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15 March 2017updated 16 Mar 2017 10:38am

Why did a Nazi-themed Twitter hack target Unicef, Amnesty International, and Seabrook Crisps?

Thousands of prominent Twitter users have been tweeting the hashtags “Nazi Germany” and “Nazi Holland”. 

By New Statesman

If you logged onto Twitter this morning you might have noticed some uncharacteristic swastikas being tweeted from major users of the site. Amnesty International and Unicef USA were among those targeted by the hack, which saw prominent accounts tweet a message in Turkish that read: “#NaziGermany #NaziNetherlands, a little #OTTOMAN SLAP for you, see you on #April16th.”

Thousands of accounts tweeted the message, from Forbes and BBC North America, to Starbucks Argentina and Seabrooks Crisps. The reason for these varied victims is that the accounts were hacked via a vulnerability in a third-party app called “Twitter Counter”. This app is an analytics service which provides users with statistics about their accounts (incidentally, if you have ever used Twitter Counter, here’s how to revoke its permissions).

The tweets also contained a link to YouTube video which is supportive of Turkish president, Recep Tayyip Erdoğan. The hashtag about 16 April refers to the date when Turkey is planning to hold a referendum on whether to grant stronger powers to the leader. Some users also had their profile pictures changed to feature a Turkish flag or Turkish iconography.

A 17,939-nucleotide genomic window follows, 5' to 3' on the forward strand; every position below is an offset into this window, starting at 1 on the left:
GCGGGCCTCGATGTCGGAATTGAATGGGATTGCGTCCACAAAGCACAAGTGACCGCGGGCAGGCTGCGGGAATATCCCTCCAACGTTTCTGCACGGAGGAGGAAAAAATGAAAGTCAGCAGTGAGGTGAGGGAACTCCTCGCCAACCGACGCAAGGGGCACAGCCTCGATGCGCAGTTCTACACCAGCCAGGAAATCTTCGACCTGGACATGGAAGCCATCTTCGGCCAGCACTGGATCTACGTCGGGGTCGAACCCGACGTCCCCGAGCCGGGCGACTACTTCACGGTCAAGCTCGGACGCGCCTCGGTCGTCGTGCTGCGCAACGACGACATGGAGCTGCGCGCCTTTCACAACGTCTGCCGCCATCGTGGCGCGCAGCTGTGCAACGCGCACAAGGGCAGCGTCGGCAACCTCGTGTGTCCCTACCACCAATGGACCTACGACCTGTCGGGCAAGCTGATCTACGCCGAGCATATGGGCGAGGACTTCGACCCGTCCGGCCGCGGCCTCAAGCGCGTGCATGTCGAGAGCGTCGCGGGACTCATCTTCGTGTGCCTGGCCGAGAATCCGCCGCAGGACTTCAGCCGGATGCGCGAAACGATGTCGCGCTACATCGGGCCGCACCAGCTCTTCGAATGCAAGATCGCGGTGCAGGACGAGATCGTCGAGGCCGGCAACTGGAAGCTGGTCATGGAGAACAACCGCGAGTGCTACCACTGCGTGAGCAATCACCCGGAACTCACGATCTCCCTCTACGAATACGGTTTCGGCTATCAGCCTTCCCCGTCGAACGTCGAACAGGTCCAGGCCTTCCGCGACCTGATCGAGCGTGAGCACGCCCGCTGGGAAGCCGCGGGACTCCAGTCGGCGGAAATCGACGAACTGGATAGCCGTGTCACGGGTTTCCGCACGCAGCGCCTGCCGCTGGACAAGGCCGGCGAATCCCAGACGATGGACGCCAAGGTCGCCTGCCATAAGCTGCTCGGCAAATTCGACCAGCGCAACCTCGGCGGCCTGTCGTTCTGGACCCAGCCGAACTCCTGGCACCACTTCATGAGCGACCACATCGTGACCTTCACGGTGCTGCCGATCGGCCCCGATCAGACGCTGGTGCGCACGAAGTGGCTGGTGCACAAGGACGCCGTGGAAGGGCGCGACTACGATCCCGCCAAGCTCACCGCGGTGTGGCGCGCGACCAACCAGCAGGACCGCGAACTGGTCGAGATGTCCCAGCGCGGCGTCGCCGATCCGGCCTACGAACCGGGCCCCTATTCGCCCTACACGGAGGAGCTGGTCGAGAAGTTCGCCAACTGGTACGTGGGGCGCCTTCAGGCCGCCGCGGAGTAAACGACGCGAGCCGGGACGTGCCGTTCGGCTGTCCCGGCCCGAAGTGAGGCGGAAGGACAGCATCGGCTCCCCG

The hack is related to Turkey’s recent conflict with the Netherlands, after the Dutch government refused to allow Turkey’s Family and Social Policy Minister, Fatma Betül Sayan Kaya, into the country. In response, Erdoğan called the Dutch “Nazi remnants”. Erdoğan also accused the German government of “fascist antics” after Turkish minsters were banned from holding rallies in the country.  

“I have said that I had thought Nazism was over, but that I was wrong. Nazism is alive in the West,” he said on Sunday.

It is not apparent who specifically is behind the hack, except that they are pro-Erdoğan and anti-Netherlands and Germany. It is unclear if they are connected to the state or are independent activists. Many of the targeted accounts have now taken back control of their Twitter profiles.

A Twitter spokesperson revealed the social network is now investigating the matter, while Twitter Counter took to Twitter to say it has “taken measures to contain such abuse”. The app has been hacked previously, in November 2016, with accounts such as Playstation and The New Yorker sending spam messages. 

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